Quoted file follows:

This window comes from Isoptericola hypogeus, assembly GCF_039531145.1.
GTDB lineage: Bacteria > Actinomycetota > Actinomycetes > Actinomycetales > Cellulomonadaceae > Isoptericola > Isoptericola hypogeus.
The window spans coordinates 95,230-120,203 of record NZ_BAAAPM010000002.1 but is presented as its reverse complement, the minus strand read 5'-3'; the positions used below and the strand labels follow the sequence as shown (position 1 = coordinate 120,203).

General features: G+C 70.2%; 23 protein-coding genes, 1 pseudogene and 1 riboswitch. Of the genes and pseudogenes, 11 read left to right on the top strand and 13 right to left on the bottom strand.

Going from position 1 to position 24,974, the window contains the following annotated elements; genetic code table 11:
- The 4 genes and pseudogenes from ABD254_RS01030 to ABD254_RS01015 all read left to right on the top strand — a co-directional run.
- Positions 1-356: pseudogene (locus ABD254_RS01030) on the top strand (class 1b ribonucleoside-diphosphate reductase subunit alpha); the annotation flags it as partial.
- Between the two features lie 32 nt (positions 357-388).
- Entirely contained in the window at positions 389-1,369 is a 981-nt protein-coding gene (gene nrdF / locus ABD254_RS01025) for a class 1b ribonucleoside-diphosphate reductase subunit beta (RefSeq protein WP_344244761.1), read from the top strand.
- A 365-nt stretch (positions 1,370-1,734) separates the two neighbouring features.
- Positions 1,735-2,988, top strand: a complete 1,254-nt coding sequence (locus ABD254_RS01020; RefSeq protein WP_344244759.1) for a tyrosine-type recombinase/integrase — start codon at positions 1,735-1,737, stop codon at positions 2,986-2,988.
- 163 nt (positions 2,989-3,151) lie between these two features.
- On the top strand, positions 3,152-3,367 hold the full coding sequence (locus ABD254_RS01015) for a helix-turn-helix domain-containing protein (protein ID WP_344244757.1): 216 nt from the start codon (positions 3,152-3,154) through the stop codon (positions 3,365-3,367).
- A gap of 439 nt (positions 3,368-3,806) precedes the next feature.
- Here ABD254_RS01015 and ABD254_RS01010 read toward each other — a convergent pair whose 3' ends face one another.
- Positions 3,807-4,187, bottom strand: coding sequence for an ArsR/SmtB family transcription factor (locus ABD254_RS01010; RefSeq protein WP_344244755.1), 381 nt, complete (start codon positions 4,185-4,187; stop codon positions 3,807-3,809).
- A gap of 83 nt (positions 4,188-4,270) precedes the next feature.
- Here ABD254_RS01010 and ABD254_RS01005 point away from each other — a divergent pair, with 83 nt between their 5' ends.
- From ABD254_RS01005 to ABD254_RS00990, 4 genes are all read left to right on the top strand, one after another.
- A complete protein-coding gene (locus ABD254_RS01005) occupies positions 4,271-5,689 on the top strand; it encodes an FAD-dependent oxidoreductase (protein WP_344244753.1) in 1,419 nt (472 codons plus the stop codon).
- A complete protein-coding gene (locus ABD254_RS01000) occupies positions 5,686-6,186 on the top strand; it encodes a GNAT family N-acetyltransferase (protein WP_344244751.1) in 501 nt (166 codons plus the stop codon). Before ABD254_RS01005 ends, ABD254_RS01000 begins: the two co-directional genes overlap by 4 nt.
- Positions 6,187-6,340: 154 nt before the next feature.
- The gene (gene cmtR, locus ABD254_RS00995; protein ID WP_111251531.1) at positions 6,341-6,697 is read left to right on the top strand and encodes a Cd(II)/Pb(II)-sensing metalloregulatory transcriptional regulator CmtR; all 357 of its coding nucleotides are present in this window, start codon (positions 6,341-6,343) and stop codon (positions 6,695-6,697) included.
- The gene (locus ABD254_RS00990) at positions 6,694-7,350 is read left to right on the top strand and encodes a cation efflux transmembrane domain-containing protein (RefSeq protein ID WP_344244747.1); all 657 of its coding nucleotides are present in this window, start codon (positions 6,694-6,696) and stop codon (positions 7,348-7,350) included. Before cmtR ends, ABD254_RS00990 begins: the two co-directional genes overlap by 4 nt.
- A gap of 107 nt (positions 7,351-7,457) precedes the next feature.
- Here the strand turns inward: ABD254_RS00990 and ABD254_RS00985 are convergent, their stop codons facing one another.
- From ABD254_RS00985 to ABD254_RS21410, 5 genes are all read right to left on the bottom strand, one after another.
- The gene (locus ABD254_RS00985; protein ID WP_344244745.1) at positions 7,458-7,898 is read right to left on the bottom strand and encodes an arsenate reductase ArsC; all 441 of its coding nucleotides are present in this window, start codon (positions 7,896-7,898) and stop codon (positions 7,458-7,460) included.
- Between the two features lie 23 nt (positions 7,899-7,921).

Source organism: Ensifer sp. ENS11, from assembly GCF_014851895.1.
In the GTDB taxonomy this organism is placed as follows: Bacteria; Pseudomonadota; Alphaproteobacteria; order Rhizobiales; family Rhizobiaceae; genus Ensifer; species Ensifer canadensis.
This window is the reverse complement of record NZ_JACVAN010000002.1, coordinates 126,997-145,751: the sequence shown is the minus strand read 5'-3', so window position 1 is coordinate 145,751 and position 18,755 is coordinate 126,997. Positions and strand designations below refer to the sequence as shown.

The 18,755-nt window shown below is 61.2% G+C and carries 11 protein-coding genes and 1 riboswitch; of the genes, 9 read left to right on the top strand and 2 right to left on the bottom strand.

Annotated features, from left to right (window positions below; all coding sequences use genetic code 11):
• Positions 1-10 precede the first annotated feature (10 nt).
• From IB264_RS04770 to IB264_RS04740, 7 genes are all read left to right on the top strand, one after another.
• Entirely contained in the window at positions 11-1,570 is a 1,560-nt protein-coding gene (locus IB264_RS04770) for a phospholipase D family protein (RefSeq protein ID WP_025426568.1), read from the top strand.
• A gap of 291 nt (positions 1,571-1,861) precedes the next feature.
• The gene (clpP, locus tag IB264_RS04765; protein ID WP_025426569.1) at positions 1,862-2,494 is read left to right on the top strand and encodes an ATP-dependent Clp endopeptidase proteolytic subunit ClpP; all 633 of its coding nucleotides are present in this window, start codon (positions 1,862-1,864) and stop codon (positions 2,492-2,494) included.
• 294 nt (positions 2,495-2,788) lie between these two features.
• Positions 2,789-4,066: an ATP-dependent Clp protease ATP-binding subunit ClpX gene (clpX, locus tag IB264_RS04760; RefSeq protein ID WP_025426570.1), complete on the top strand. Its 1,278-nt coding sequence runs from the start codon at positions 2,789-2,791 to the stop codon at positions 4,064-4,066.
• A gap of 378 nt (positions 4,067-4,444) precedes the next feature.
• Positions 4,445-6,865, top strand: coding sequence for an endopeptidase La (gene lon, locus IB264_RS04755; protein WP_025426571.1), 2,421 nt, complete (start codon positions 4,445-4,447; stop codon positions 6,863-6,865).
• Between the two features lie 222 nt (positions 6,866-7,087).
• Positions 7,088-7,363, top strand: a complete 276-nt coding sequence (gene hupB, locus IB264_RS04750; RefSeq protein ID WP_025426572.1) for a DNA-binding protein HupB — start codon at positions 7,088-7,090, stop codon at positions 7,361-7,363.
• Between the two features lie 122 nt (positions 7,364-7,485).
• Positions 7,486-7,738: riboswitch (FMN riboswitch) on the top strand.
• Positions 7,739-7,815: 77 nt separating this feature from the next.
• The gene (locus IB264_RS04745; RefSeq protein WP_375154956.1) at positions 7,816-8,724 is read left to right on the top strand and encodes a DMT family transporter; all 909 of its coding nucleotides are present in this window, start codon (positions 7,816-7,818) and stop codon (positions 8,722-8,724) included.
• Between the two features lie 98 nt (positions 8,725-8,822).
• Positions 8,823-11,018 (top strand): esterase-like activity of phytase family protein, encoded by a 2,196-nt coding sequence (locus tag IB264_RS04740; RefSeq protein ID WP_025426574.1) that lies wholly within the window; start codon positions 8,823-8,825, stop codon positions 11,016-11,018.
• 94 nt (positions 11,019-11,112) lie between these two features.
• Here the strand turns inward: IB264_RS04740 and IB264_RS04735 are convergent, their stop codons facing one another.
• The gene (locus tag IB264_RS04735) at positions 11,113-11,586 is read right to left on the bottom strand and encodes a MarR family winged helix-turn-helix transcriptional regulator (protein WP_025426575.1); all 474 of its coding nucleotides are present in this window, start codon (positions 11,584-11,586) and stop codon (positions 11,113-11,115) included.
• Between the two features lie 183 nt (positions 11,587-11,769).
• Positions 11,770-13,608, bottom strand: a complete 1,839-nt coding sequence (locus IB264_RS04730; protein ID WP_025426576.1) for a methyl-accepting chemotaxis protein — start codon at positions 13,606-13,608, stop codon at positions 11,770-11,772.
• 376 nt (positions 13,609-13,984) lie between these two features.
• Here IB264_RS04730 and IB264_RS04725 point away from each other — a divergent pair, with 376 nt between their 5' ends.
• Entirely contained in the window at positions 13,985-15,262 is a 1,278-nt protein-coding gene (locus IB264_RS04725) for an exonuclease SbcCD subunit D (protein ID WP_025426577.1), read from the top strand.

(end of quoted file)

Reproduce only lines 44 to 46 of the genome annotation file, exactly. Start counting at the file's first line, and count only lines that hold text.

• Between the two features lie 222 nt (positions 6,866-7,087).
• Positions 7,088-7,363, top strand: a complete 276-nt coding sequence (gene hupB, locus IB264_RS04750; RefSeq protein ID WP_025426572.1) for a DNA-binding protein HupB — start codon at positions 7,088-7,090, stop codon at positions 7,361-7,363.
• Between the two features lie 122 nt (positions 7,364-7,485).